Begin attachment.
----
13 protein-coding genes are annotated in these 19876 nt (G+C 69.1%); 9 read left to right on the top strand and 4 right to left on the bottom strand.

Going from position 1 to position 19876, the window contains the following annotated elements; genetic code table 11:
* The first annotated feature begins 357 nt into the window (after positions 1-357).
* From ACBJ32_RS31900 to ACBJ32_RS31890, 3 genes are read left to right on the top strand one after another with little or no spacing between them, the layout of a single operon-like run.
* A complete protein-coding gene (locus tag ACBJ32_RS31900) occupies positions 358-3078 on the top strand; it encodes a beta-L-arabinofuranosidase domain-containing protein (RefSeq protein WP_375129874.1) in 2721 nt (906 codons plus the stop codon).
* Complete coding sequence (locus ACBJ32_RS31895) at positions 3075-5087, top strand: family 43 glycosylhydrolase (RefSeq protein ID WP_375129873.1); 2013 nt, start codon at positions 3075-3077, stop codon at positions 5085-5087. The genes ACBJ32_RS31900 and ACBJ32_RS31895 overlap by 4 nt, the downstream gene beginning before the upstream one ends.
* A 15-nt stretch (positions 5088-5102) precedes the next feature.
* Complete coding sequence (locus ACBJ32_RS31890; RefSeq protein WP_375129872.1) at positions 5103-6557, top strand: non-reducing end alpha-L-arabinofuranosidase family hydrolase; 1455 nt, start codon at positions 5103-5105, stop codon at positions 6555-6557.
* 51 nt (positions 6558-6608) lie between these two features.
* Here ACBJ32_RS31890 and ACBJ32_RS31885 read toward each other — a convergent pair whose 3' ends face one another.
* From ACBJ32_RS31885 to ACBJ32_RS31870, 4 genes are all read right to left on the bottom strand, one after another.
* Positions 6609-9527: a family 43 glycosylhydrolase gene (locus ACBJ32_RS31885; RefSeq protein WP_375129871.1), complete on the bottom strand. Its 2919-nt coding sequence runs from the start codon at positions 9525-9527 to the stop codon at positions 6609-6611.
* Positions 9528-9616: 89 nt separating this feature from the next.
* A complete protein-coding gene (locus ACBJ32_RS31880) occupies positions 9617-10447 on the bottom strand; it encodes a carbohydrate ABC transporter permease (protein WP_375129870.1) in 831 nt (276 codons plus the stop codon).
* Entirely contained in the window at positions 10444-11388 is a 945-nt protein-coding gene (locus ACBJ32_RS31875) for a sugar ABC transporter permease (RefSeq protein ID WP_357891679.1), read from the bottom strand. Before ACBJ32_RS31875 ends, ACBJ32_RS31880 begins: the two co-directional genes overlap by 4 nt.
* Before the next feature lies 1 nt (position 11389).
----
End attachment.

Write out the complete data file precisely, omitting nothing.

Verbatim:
13 protein-coding genes are annotated in these 19876 nt (G+C 69.1%); 9 read left to right on the top strand and 4 right to left on the bottom strand.

Going from position 1 to position 19876, the window contains the following annotated elements; genetic code table 11:
* The first annotated feature begins 357 nt into the window (after positions 1-357).
* From ACBJ32_RS31900 to ACBJ32_RS31890, 3 genes are read left to right on the top strand one after another with little or no spacing between them, the layout of a single operon-like run.
* A complete protein-coding gene (locus tag ACBJ32_RS31900) occupies positions 358-3078 on the top strand; it encodes a beta-L-arabinofuranosidase domain-containing protein (RefSeq protein WP_375129874.1) in 2721 nt (906 codons plus the stop codon).
* Complete coding sequence (locus ACBJ32_RS31895) at positions 3075-5087, top strand: family 43 glycosylhydrolase (RefSeq protein ID WP_375129873.1); 2013 nt, start codon at positions 3075-3077, stop codon at positions 5085-5087. The genes ACBJ32_RS31900 and ACBJ32_RS31895 overlap by 4 nt, the downstream gene beginning before the upstream one ends.
* A 15-nt stretch (positions 5088-5102) precedes the next feature.
* Complete coding sequence (locus ACBJ32_RS31890; RefSeq protein WP_375129872.1) at positions 5103-6557, top strand: non-reducing end alpha-L-arabinofuranosidase family hydrolase; 1455 nt, start codon at positions 5103-5105, stop codon at positions 6555-6557.
* 51 nt (positions 6558-6608) lie between these two features.
* Here ACBJ32_RS31890 and ACBJ32_RS31885 read toward each other — a convergent pair whose 3' ends face one another.
* From ACBJ32_RS31885 to ACBJ32_RS31870, 4 genes are all read right to left on the bottom strand, one after another.
* Positions 6609-9527: a family 43 glycosylhydrolase gene (locus ACBJ32_RS31885; RefSeq protein WP_375129871.1), complete on the bottom strand. Its 2919-nt coding sequence runs from the start codon at positions 9525-9527 to the stop codon at positions 6609-6611.
* Positions 9528-9616: 89 nt separating this feature from the next.
* A complete protein-coding gene (locus ACBJ32_RS31880) occupies positions 9617-10447 on the bottom strand; it encodes a carbohydrate ABC transporter permease (protein WP_375129870.1) in 831 nt (276 codons plus the stop codon).
* Entirely contained in the window at positions 10444-11388 is a 945-nt protein-coding gene (locus ACBJ32_RS31875) for a sugar ABC transporter permease (RefSeq protein ID WP_357891679.1), read from the bottom strand. Before ACBJ32_RS31875 ends, ACBJ32_RS31880 begins: the two co-directional genes overlap by 4 nt.
* Before the next feature lies 1 nt (position 11389).